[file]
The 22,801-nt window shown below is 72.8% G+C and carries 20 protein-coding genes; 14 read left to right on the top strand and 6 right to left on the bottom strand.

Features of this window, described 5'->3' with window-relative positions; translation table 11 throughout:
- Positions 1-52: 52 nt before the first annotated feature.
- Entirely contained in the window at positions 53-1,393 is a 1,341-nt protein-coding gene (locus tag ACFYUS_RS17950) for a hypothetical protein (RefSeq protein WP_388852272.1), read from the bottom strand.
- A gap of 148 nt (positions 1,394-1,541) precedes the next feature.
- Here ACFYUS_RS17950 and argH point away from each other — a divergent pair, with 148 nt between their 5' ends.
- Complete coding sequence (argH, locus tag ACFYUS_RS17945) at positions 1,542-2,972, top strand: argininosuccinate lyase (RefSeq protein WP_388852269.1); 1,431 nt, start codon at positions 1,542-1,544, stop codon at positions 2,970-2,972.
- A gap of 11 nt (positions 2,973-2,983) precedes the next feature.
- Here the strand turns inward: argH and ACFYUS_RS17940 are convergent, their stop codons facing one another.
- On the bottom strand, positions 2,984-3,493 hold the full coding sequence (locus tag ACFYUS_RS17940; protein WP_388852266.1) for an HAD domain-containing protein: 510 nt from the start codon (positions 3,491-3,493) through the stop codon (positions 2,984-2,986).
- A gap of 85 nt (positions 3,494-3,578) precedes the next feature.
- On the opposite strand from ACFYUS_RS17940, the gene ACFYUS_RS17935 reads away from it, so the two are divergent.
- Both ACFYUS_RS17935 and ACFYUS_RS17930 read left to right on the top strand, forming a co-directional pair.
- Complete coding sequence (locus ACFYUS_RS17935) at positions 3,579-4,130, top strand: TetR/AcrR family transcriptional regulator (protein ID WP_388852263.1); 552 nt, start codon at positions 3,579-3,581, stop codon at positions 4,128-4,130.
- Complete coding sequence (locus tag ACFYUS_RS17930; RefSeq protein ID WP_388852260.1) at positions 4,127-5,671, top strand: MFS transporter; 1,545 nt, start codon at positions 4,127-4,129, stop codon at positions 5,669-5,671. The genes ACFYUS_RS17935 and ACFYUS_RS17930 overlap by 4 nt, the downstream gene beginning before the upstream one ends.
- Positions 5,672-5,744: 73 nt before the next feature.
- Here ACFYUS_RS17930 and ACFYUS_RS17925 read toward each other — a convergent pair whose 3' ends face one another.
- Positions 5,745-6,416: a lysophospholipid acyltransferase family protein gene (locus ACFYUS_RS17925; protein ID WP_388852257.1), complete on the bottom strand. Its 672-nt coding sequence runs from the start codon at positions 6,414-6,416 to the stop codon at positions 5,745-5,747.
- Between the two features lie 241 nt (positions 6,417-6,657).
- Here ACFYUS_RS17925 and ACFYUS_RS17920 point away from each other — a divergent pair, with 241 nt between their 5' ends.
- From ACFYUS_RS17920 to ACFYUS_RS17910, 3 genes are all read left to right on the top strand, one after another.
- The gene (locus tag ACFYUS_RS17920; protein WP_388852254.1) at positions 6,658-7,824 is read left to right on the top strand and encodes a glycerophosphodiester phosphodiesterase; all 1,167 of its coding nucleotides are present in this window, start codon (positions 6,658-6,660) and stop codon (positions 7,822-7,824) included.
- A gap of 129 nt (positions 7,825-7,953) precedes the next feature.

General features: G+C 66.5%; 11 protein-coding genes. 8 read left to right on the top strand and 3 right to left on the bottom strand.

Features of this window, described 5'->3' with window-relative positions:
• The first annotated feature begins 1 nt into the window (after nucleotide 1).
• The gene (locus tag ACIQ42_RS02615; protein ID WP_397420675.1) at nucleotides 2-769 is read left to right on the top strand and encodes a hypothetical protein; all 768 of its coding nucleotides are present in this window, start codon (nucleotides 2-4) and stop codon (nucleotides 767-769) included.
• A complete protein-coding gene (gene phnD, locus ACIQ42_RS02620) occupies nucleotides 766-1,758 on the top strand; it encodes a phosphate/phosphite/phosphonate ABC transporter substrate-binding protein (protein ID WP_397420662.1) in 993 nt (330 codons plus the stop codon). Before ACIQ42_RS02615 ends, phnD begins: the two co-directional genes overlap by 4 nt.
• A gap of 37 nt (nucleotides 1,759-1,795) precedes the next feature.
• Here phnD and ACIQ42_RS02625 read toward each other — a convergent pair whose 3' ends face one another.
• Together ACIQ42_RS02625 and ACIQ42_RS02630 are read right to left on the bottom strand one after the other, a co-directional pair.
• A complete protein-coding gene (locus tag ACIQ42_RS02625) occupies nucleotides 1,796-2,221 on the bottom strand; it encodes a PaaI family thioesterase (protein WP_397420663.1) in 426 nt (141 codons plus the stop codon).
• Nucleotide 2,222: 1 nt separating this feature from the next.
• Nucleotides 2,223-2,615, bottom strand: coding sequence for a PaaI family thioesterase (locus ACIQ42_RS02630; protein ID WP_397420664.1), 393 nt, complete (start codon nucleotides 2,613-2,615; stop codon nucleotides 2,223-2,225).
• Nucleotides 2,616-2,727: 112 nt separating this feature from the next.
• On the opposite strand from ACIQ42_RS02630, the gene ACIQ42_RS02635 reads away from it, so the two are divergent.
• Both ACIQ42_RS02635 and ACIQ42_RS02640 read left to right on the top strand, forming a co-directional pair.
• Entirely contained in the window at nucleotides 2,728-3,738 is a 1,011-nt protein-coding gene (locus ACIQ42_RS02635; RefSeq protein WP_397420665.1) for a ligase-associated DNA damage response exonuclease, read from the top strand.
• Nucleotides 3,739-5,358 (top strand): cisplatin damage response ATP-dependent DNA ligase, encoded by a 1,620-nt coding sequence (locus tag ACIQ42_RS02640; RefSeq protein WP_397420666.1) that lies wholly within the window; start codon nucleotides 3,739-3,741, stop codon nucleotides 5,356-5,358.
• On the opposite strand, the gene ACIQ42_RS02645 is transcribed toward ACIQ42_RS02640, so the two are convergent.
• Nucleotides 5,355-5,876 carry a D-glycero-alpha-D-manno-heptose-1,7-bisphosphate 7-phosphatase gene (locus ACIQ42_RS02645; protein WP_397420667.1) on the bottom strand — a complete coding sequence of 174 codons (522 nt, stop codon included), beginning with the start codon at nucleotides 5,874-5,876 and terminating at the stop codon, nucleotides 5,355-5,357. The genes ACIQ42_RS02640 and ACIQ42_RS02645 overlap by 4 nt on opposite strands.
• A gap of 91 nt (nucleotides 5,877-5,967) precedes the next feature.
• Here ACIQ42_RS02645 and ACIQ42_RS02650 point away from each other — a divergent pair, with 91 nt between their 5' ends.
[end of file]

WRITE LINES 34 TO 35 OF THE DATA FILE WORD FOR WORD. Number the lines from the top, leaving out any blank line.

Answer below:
• Nucleotides 2,223-2,615, bottom strand: coding sequence for a PaaI family thioesterase (locus ACIQ42_RS02630; protein ID WP_397420664.1), 393 nt, complete (start codon nucleotides 2,613-2,615; stop codon nucleotides 2,223-2,225).
• Nucleotides 2,616-2,727: 112 nt separating this feature from the next.